By Bianca Fortis
An organization advocating against circumcision of baby boys targeted a Queens doctor in its latest demonstration.
A group of about 18 protesters marched in front of the Forest Hills Gardens home of Dr. Susan Blank and along Union Turnpike, according to Anthony Losquadro, founder and executive director of the Brooklyn-based Intaction.
Blank is chairwoman of the American Academy of Pediatrics’ Task Force on Circumcision, which last year updated its policy on the procedure to say that research indicates it is associated with some health benefits.
Intaction, which argues that circumcision is akin to female genital mutilation, wants the AAP to retract the policy. They believe the decision of whether to be circumcised should be left up to men when they are adults.
Blank could not be reached for comment.
He said anti-circumcision activists have sent thousands of letters and e-mails to the academy, but have received no response, so they took the next step by protesting.
“Our intent was to make sure our message gets heard,” Losquadro said.
The AAP’s previous policy statement noted only “potential medical benefits” from the procedure.
The task force evaluated peer-reviewed literature from 1995 through 2010 and determined that there are some benefits.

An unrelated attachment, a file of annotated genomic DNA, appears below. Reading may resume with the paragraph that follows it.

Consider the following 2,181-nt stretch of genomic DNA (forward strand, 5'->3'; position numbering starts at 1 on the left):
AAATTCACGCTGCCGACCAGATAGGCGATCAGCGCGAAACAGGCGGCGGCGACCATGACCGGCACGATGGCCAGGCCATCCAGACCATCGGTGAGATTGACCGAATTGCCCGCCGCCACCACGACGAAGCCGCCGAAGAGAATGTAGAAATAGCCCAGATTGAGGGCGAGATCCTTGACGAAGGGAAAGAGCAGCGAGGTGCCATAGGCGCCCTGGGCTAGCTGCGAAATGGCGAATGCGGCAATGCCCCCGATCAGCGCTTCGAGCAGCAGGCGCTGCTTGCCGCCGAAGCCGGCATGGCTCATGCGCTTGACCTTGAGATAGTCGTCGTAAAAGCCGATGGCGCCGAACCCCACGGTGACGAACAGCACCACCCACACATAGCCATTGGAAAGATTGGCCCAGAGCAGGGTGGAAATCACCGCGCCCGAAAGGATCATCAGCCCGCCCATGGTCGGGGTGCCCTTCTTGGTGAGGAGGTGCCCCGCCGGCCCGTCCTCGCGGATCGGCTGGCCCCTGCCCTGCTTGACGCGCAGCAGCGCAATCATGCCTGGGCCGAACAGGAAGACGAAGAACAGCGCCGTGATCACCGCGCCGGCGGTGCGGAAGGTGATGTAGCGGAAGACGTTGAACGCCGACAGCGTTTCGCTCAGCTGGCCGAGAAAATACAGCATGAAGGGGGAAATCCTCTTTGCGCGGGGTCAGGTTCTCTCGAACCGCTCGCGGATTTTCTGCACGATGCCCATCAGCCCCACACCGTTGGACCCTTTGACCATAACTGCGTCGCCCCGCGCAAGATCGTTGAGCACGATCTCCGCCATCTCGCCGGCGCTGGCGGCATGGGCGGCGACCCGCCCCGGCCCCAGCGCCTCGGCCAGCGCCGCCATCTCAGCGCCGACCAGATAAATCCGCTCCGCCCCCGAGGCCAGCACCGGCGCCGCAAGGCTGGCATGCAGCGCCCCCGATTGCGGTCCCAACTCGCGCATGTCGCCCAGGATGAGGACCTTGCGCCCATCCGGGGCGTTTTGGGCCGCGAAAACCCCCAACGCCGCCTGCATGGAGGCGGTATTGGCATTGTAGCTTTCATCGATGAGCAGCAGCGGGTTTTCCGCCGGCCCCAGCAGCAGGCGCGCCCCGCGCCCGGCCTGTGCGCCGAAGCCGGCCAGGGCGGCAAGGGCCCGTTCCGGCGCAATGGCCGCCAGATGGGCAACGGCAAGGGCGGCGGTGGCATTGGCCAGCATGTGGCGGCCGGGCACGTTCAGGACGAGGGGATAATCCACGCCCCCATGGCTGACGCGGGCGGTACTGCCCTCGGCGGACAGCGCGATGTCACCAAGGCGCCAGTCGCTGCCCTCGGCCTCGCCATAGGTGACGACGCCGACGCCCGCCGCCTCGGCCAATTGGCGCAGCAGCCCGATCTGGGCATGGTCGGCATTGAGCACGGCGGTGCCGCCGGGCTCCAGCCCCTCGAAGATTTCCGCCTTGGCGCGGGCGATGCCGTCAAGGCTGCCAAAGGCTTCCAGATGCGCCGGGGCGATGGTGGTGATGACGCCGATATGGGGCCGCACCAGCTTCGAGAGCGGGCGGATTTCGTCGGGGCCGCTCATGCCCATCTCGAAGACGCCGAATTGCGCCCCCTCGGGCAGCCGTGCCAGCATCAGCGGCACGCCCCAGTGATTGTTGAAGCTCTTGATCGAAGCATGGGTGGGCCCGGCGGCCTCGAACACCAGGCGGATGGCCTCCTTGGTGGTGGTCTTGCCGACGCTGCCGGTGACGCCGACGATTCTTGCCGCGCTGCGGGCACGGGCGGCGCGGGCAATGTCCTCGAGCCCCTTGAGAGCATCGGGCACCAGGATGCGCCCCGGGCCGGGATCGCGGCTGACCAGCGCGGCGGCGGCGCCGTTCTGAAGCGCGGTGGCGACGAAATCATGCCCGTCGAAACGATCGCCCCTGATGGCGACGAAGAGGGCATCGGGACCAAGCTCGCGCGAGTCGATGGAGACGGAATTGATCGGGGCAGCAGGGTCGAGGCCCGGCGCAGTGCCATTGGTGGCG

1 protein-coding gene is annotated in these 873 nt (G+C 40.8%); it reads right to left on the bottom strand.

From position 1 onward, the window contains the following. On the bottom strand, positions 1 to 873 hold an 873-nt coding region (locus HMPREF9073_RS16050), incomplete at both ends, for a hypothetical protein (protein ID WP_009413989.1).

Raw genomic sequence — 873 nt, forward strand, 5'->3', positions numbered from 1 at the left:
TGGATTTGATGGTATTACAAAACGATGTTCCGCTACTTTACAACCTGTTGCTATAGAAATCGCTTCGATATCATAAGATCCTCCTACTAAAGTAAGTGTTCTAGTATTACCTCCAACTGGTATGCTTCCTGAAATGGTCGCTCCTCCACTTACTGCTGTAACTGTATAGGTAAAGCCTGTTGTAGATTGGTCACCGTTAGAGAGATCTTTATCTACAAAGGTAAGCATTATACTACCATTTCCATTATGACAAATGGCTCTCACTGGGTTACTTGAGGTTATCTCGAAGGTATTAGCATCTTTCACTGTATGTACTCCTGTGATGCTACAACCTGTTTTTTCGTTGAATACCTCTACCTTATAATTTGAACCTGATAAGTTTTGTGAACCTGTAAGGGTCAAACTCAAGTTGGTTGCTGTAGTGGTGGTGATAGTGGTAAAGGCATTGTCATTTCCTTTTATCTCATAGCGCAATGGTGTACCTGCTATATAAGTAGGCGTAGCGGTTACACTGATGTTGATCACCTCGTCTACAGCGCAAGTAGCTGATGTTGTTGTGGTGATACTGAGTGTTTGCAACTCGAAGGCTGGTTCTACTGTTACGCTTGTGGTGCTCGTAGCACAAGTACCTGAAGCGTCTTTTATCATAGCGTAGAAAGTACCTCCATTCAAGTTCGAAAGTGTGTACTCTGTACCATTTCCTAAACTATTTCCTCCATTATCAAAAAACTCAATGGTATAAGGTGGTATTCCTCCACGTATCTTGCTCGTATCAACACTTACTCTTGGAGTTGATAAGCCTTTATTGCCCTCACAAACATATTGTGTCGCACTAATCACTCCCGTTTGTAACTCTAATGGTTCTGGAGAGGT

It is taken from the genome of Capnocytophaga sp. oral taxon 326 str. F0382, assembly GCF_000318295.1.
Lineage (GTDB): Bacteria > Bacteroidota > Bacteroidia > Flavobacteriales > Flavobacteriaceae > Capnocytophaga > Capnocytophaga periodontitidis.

The policy, published in 2012, states: “The evaluation of current evidence indicates that the health benefits of newborn male circumcision outweigh the risks and that the procedure’s benefits justify access to this procedure for families who choose it.”
Specific benefits include the prevention of some sexually transmitted infections, such as HIV, as well as penile cancer and urinary tract infections, according to the policy.
The AAP maintains the procedure is well-tolerated when performed by trained professionals under sterile conditions and appropriate pain management. Complications are generally infrequent and minor and newborns have especially low complication rates.
“Although health benefits are not great enough to recommend routine circumcision for all male newborns, the benefits of circumcision are sufficient to justify access to this procedure for families choosing it and to warrant third-party payment for circumcision of male newborns,” the policy states. “It is important that clinicians routinely inform parents of the health benefits and risks of male newborn circumcision in an unbiased and accurate manner.”
The AAP declined to comment.
Losquadro emphasized that the group’s members come from a variety of religious backgrounds and ethnicities and respect that some parents choose circumcision for religious reasons.
“We have no desire to interfere with anyone’s practice of their religious beliefs,” he said.
“As an infant boy, you get no say in the matter,” he continued. “Parents and doctors are following the advice of the academy. Babies have no say. We have to be their voice.”
Reach reporter Bianca Fortis by email at firstname.lastname@example.org or by phone at 718-260-4546.